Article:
“The demand for discs also mushroomed as music lovers sought new records almost in vain. Licence-control of imported goods stopped them from getting the discs they wanted, and to overcome this problem a factory was established in Kilbirnie, Wellington, in March, 1949.” Phew!
But this was not quite as valiant as it appears. HMV (NZ) was a branch of a multinational company and it wanted to dominate the local market. In 1951 it showed its hand by attempting to stifle booming homegrown labels TANZA and Zodiac.
“Pistol-to-the-head-persuasion” claimed the Auckland Star as dealers’ supply lines of HMV-controlled imports were threatened should they dare stock the local labels. Luckily the commercial popularity of the maverick indies saw the big boys’ bluff called.
By 1954 HMV’s Kilbirnie factory was at capacity forcing the company to expand into a leased building in Lower Hutt. Workers were chivvied into double shifts to cope with the rocketing demand for the new fangled EP and LP microgroove formats.
The company’s Present Records magazine was launched in August 1956 from a template set by head office in the UK. It differed from the British magazine however by featuring adverts for washing machines, fridges and radiograms – now being manufactured in increasing numbers on New Zealand soil. The company likely saw the publication as a useful tool to consolidate the marketing of both discs and home appliances, going to press shortly after the 1955 opening of a new South Island distribution centre in Christchurch.
In an early example of brand synergy this was HMV (NZ) propagating the “design-for-living” ethos, a fantasy import from mid-century America where wasp-waisted housewives lived the populuxe dream via self-cleaning ovens and giant refrigerators. Meanwhile, in a haze of martinis and warm vacuum tubes, their husbands slumped in front of exotically veneered hi-fis, lulled by the dying embers of the Great American Songbook.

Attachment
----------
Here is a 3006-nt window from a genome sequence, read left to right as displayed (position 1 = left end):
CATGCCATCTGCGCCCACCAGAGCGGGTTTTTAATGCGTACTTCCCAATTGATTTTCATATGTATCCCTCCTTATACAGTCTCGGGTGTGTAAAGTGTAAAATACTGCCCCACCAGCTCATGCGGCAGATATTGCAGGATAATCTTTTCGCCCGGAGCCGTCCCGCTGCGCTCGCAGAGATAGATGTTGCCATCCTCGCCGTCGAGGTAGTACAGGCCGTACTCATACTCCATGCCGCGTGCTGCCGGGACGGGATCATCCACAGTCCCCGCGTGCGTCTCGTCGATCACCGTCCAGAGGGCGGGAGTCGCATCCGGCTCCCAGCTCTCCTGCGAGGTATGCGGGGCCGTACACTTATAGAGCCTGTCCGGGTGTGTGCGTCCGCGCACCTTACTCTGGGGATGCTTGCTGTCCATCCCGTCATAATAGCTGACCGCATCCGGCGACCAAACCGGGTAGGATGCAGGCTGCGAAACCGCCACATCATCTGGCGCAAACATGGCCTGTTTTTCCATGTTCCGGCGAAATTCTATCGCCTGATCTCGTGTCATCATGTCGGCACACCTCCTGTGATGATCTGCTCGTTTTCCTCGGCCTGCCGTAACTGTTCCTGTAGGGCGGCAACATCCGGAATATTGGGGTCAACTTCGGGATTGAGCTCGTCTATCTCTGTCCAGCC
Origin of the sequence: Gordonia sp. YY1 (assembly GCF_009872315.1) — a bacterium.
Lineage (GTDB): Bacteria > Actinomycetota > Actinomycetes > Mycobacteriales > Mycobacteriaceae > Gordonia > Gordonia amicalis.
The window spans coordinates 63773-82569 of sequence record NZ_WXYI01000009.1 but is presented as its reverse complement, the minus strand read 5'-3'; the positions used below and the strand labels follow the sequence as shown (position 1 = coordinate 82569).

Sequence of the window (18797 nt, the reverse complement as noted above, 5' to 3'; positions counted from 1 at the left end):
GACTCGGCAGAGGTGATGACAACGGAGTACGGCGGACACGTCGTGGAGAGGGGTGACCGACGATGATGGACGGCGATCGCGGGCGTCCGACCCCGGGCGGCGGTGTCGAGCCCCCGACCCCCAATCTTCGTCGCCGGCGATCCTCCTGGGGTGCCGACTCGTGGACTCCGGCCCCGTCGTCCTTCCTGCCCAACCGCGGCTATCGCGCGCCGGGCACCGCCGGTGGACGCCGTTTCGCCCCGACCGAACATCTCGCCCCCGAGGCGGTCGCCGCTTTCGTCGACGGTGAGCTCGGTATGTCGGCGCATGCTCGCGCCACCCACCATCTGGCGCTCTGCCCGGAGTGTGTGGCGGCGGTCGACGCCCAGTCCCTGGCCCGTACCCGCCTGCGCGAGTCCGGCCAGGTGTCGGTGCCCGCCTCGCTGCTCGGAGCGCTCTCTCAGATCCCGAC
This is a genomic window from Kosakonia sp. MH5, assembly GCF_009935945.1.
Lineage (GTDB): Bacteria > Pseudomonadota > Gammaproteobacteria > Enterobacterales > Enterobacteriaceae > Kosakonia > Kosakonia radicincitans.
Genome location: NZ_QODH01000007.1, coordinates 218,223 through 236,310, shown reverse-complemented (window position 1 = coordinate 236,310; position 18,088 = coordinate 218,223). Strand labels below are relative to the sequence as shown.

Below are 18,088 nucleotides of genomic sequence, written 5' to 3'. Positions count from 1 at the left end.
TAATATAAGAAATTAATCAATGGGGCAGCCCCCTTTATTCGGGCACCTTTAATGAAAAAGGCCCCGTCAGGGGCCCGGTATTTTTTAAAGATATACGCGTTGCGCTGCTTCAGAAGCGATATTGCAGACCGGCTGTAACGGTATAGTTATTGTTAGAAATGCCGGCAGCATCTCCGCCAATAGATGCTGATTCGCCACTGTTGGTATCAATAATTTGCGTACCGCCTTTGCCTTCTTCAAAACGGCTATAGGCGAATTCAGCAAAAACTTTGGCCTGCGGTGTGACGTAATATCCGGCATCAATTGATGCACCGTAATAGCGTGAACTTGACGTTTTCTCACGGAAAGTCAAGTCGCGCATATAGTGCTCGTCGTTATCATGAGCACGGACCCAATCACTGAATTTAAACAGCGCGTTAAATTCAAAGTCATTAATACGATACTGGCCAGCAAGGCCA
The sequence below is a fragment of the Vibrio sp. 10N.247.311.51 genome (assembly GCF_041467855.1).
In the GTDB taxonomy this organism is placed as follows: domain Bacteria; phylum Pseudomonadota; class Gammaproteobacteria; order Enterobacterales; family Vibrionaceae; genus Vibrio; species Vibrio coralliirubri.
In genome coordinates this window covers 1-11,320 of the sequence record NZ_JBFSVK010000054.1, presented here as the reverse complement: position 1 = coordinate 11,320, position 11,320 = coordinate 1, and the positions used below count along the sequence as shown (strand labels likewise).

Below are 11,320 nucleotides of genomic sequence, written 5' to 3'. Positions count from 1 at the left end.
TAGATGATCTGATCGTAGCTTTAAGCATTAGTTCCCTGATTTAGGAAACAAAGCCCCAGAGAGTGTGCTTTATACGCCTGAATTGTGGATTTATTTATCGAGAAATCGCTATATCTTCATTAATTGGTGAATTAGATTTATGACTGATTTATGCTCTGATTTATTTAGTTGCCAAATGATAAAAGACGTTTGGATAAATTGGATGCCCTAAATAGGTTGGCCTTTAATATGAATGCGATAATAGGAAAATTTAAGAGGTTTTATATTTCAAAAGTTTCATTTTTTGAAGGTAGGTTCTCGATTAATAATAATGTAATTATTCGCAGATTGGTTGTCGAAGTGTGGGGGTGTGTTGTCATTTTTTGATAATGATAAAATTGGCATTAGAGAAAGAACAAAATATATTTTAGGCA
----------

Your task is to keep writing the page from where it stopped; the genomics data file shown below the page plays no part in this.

Possibly spinning on just such a hi-fi might have been the first LP from Samoan-born Kiwi nightclub star Mavis Rivers. Take A Number is featured on the October 1959 cover of Present Records magazine with a striking montage created expressly for the local readership.
Informed by the US Capitol LP’s back cover, the uncredited designer in HMV’s art department manages to create a more concise layout for the magazine than the busy, rather contrived original sleeve. The US Capitol artwork was already dark and this was only emphasised on the domestic pressing by being re-photographed and reprinted. Due to import restrictions HMV (NZ) was obliged to house all overseas recordings in sleeves produced from local film and plate, a clause the New Zealand Printing Union very much approved of.
The less-is-more qualities of the magazine’s designs are impressive. The two-colour printing process – sometimes known as spot colour – used black plus one other colour for the letterpress’s ink trays. Occasionally the designers plumped for two spot colours – red and green ink for a Christmas special or the royal blue and pink combination for the August 1959 issue promoting the National Orchestra of the New Zealand Broadcasting Service’s recording of Festive Overtures.